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Essay on Seamus Heaney as a Political Poet in Act of Union

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Heaney is not typically a political poet, with nonpartisan themes prominent in his poetry. However, he breaks this image in Act of Union, along with Whatever You Say, Say Nothing, branching into more political themes. The cause of this was largely due to the Troubles in Ireland from the early 1960s, which largely affected Heaney due to his role as a Northern Irish poet. He was also pressured by many journalists on his view, which is described in Whatever You Say, Say Nothing. Although Act of Union is unmistakably one of Heaney’s most political poems, it subtly delivers the message of Heaney’s outlook on the Troubles through the dramatic monologue of England, introducing an ambiguous persona.

Through the personification of England as masculine, dominant and overbearing, Heaney demonstrates his negative opinion of England the political unrest in Ireland, particularly Northern Ireland. However, he (as England) defends himself, suggesting she (Ireland) did not stand up for herself and ‘had it coming’. On the other hand, through the personification and visual imagery of Ireland as feminine, Heaney is adhering to gender stereotypes and portraying Ireland as the passive victim. The personification of both countries acts as an extended metaphor of a familial or sexual relationship, delicately delivering Heaney’s opinion of the Troubles.

Act of Union begins with a tranquil, tender tone, with ‘To-night’ creating romantic connotations. ‘A first movement, a pulse’ suggests a child in the womb stirring, with ‘pulse’ indicating the heartbeat, yet also highlighting the sexual nuances. The caesuras slow the pace of the first line, highlighting its apparently romantic quality, however could also indicate suspense, foreshadowing the ‘Troubl...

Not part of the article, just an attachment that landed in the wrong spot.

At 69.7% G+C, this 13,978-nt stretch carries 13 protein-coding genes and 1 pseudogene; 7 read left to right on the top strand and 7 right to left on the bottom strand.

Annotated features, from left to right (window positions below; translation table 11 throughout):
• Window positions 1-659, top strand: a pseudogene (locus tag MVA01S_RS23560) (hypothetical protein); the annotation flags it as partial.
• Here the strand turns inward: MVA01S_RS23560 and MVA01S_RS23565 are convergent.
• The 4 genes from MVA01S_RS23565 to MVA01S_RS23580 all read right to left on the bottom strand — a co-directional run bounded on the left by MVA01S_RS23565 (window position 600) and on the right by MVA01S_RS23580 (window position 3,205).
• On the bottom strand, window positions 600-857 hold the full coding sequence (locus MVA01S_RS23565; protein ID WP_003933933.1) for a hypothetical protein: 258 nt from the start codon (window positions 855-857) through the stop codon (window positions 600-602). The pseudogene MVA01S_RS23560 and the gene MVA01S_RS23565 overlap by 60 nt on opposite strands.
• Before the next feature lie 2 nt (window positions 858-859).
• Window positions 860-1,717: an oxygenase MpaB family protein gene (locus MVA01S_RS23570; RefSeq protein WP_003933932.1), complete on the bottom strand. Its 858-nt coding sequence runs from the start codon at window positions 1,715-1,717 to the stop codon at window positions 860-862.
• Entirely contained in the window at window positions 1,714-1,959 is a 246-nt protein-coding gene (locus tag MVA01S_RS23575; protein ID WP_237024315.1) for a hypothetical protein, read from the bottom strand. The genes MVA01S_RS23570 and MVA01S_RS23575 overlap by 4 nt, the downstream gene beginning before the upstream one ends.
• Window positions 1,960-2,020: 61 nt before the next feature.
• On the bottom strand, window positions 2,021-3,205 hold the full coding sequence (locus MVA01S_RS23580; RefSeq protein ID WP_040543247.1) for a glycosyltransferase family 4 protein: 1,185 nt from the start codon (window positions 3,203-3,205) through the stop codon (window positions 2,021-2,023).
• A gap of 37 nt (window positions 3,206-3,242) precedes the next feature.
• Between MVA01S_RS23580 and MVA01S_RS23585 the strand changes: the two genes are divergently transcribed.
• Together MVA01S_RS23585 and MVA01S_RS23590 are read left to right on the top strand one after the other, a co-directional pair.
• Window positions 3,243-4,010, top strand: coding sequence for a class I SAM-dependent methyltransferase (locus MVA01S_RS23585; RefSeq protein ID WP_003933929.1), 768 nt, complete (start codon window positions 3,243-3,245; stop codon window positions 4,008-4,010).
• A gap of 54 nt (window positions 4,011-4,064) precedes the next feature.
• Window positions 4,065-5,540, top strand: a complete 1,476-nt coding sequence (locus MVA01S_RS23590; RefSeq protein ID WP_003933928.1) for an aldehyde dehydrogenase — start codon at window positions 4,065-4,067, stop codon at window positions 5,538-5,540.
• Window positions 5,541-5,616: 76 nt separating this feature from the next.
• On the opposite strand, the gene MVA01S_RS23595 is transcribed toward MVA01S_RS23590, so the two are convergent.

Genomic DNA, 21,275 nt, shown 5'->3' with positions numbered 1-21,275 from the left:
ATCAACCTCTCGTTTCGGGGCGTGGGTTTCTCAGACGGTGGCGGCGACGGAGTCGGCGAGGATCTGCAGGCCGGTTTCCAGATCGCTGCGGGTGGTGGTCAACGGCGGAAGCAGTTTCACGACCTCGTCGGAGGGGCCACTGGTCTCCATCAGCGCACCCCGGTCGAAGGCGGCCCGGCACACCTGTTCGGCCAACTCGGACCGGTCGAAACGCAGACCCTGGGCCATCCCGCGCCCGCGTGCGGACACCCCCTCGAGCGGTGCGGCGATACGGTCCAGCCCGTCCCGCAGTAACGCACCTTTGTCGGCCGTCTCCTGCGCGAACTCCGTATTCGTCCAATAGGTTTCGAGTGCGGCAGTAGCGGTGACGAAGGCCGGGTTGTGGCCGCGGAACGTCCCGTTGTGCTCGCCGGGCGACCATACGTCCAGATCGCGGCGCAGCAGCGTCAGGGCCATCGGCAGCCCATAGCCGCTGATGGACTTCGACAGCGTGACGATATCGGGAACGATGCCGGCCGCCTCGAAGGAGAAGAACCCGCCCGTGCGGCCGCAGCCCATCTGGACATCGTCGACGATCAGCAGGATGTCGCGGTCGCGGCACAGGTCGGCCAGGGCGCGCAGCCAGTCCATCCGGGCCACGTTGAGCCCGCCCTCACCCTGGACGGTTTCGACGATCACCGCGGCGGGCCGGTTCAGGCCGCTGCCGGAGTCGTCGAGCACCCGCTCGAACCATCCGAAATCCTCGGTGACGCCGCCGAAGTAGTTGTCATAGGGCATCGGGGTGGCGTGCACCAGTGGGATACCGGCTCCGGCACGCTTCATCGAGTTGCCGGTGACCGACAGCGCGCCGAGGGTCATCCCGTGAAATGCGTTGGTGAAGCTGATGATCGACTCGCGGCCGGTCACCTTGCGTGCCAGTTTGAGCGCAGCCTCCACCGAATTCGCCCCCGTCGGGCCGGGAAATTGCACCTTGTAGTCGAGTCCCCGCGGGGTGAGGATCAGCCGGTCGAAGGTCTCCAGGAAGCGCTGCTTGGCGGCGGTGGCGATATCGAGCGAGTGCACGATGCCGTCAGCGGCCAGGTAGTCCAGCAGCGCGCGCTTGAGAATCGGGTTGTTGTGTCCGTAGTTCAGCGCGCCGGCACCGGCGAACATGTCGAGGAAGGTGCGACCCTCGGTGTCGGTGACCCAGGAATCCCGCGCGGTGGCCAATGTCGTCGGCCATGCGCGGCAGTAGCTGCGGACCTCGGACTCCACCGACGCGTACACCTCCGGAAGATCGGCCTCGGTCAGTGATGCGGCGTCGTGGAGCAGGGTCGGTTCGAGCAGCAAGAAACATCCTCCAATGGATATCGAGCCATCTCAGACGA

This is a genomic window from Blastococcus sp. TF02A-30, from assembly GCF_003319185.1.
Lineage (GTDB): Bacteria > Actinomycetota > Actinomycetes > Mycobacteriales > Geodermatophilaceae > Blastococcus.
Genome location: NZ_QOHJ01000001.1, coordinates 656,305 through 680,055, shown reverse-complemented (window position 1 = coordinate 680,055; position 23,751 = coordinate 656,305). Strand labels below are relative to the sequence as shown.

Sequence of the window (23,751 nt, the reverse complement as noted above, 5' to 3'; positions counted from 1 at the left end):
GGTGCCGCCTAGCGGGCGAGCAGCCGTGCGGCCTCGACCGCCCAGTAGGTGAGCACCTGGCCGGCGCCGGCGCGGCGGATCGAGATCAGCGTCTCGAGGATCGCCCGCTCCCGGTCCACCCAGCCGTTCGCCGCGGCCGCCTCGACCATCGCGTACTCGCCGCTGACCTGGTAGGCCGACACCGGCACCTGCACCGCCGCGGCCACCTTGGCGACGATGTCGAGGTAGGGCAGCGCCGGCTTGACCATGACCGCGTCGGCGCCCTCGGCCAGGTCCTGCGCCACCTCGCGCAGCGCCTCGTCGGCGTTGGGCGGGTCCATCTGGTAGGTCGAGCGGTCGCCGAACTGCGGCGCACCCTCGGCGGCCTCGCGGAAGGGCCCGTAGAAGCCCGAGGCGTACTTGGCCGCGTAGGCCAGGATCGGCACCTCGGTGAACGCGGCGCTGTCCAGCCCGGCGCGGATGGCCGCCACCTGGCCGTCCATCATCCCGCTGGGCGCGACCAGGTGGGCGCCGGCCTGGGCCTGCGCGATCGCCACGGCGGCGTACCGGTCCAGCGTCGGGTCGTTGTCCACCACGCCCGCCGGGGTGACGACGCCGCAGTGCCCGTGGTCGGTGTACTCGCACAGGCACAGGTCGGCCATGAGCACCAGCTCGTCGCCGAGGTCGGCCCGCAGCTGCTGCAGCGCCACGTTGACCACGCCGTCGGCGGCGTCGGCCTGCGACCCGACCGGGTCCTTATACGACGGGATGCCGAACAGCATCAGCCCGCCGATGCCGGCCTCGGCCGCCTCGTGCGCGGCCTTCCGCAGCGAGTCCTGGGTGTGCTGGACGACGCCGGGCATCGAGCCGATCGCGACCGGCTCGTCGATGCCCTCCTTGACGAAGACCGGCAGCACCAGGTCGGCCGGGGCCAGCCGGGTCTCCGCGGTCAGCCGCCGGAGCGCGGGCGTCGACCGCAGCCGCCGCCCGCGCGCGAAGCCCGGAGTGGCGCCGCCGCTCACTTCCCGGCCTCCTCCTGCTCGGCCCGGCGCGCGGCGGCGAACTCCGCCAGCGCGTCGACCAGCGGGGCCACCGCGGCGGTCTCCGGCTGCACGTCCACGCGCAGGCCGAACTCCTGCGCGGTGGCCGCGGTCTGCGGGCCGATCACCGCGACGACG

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...uture, as destruction is highlighted with ‘blasted street and home’. The quadripartite structure of Whatever You Say, Say Nothing expresses the various aspects of the Troubles, from the ignorance of the British media, to the abusive reality of the Troubles, to the militant future in store.

Although Seamus Heaney is not a political poet, partisan themes specifically concerning the Troubles emerge occasionally, especially in Part Two of North. However, Heaney remains subtle (with the exception of Whatever You Say, Say Nothing), maintaining his reputation as a lowly political poet.



Works Cited

Andrews, Elmer : Icon Critical Guides : The Poetry of Seamus Heaney, 2000
Lloyd, David : The Two Voices of Seamus Heaney’s North, 1979
O’Driscoll, Dennis : Stepping Stones : Interviews with Seamus Heaney, 2008
Parker, Michael : The Making of the Poet : Seamus Heaney, 1993


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